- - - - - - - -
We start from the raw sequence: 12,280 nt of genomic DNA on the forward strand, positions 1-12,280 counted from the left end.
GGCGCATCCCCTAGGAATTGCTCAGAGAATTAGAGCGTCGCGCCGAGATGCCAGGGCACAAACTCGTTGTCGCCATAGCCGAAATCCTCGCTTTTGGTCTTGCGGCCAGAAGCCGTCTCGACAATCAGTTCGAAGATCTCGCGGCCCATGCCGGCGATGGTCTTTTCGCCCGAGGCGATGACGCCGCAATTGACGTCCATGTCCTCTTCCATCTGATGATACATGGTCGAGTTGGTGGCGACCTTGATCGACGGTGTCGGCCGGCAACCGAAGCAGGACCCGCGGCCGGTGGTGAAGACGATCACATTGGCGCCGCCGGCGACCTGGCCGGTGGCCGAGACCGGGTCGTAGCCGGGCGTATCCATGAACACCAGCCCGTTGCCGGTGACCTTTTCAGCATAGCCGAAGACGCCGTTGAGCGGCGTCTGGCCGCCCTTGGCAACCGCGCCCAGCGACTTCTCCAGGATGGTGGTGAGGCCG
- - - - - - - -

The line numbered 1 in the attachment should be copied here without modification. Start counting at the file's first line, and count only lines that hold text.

We start from the raw sequence: 12,280 nt of genomic DNA on the forward strand, positions 1-12,280 counted from the left end.